The equity indexes and the ‘unpacked’ data that allow stakeholders to understand their score are computed and shared at all levels of the education sector. They are reflected in school, municipal and local and provincial education profiles that are made available to education stakeholders, including parents and guardians.

The Ministry of Education is using the data to rank districts and allocate additional budget for targeted interventions in the least equitable districts (from 5 out of 75 in 2016, to 15 in 2019). The interventions are proposed by the district stakeholders, and so far included communication campaigns and community mobilization for out-of-school children.

In Nepal’s new federal structure, the targeting of resources is envisioned to be partly devolved to the provincial level in the provinces with the highest disparities and include more substantial strategies (including for example pro-poor targeted scholarships) to address root causes faced by the remaining out- of-school children.

At the same time, the data are provided to implementers and decision makers at sub-national workshops along with Equity Strategy Implementation Plans to systematically unpack and analyze the data and institutionalize a systematic need-based planning approach to reduce disparities.

This strengthens the local governments in using both the additional resources that have been made available for districts recognized as having the highest disparities in education, but also other resources available in a more targeted manner.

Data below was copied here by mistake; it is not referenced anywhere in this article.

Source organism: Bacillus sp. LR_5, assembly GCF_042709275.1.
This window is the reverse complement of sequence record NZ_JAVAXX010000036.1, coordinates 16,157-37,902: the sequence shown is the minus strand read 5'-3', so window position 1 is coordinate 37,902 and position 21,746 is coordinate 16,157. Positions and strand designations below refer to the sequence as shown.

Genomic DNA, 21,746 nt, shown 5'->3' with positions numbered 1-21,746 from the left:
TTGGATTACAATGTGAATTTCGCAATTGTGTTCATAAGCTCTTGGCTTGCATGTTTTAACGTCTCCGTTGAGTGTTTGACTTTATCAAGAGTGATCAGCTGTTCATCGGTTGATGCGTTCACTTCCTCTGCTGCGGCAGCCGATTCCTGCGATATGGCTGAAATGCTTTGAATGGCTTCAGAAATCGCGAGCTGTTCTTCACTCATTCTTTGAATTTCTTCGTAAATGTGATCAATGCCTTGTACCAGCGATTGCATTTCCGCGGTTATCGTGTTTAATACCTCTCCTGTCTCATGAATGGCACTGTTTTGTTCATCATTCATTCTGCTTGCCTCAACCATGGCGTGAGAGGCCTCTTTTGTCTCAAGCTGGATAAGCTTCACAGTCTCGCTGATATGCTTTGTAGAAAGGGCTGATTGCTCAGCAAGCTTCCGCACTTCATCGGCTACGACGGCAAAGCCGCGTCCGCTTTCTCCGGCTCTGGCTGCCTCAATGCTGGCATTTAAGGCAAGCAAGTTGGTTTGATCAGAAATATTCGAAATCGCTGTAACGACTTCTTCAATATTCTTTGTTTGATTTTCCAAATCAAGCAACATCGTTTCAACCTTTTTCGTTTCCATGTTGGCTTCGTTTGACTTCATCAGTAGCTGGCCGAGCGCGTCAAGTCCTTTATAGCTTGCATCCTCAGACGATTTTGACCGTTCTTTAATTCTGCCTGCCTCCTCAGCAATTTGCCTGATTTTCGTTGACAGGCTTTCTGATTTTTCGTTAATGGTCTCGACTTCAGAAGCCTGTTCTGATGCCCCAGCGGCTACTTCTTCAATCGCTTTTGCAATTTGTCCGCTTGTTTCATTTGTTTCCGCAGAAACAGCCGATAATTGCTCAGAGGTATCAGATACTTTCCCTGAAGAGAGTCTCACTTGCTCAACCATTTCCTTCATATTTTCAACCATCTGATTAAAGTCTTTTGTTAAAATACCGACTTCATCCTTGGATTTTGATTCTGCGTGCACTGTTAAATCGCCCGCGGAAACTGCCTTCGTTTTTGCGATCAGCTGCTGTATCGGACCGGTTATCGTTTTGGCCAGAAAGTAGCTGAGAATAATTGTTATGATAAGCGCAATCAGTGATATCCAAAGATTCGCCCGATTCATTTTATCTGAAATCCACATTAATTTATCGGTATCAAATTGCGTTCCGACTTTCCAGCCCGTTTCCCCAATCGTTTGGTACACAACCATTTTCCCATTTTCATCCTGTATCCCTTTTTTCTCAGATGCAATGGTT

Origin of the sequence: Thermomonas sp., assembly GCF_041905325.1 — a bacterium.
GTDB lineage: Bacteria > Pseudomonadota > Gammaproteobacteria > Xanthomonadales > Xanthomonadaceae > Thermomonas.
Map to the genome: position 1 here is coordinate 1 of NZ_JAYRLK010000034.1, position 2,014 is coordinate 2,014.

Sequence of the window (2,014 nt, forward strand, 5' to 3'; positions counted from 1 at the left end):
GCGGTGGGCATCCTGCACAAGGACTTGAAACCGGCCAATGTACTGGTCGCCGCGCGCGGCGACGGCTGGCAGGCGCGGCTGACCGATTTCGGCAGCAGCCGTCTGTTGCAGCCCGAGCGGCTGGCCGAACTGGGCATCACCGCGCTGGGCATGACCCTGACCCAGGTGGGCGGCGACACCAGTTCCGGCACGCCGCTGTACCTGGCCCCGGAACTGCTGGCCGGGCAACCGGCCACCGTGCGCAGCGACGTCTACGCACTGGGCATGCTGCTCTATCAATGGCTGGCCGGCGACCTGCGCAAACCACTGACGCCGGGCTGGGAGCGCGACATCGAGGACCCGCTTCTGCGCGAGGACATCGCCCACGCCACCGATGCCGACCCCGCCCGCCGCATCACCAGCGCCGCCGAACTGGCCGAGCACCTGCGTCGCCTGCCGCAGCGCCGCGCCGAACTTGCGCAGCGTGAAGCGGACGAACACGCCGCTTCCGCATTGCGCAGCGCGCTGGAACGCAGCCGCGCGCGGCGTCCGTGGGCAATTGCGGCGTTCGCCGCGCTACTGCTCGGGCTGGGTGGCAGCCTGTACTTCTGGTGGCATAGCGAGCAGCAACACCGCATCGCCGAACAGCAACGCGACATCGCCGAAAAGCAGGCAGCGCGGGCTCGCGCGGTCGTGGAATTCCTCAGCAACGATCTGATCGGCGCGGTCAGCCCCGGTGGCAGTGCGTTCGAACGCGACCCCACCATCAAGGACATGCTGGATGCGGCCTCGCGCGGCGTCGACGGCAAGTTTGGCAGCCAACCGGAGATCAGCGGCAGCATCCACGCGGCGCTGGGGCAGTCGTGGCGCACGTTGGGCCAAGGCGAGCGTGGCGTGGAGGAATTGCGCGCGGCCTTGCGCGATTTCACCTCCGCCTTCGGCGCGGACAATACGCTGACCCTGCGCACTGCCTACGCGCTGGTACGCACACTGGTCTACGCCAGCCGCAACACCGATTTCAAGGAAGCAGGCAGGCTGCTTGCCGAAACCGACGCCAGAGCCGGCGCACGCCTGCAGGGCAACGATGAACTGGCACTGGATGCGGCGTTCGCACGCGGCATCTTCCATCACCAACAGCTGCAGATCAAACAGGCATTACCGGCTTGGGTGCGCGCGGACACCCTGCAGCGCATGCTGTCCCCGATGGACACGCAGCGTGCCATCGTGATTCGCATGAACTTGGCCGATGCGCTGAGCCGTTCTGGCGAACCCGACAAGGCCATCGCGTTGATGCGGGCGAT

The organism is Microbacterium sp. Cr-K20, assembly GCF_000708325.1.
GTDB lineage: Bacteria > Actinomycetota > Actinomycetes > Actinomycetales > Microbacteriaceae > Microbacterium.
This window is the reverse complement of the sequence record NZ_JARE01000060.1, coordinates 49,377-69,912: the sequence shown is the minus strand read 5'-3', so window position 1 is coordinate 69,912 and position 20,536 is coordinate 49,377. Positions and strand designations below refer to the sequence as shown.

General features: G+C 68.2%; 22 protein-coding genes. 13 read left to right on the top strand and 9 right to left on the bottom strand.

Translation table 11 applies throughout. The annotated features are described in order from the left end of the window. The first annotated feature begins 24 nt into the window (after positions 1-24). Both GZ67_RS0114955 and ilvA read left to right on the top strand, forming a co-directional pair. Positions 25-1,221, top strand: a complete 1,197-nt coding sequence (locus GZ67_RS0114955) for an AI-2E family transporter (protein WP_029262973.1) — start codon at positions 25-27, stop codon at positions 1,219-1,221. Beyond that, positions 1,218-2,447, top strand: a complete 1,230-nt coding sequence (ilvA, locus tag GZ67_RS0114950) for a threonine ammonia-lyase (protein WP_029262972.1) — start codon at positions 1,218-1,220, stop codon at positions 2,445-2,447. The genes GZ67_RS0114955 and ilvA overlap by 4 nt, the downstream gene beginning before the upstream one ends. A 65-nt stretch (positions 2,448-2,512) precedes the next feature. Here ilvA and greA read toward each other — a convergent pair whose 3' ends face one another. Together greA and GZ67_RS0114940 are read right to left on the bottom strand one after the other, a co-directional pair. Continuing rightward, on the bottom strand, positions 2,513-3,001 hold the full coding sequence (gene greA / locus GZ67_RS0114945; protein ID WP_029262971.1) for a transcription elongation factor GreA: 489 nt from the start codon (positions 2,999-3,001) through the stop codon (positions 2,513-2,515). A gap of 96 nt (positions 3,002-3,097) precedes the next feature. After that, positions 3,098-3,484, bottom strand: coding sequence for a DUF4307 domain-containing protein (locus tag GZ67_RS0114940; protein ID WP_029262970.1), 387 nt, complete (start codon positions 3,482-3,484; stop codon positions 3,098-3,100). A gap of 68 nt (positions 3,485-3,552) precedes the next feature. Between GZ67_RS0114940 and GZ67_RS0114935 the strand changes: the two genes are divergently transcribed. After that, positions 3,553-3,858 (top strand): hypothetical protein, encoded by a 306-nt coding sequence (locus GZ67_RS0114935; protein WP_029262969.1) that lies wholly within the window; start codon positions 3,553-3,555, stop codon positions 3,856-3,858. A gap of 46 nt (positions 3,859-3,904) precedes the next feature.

Results: more children in school and learning

The targeted interventions that were undertaken in 2017 as part of the regular enrollment cycle in the 5 districts that experience the highest disparities were done based on a household level census that verified the number of out-of-school children and their characteristics.

Through these interventions, the government was able to enroll 24,090 children (22% of the total out-of-school children in these 5 districts, of which 61% are girls). An independent verification was done to ensure the children enrolled were the ones previously identified through the mapping exercise in these districts.

Across Nepal, a school’s budget is calculated using a per capita formula. This allocation is the same for all students across the country, so each school receives its budget based on the number of children enrolled, without taking any other factors into account.

However, each school has different needs. For example, a very remote school may need to provide food for the students at lunchtime. In an area in which incomes are low or unpredictable, the local community may not be able to provide additional supplies or resources for teaching and learning, and the school may need to finance these.

To address these problems, additional funding can be provided to supplement the basic budget for schools that need it most. The equity index can be used to support additional targeting, by ensuring that the data used to calculate additional funding is accurate and up to date.

Expanding the use of the equity index

As efforts to enroll out of school children in the 5 initial districts continue in 2018, the equity index will be used to inform targeted interventions in an additional 10 districts, extending the additional allocations to local governments representing 20% of the total municipalities in Nepal.

Although the equity index remains quite new, it is hoped that its success in the first five districts can be gradually replicated to improve school attendance and learning among children all over the country.

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Girls' Education
South Asia: Nepal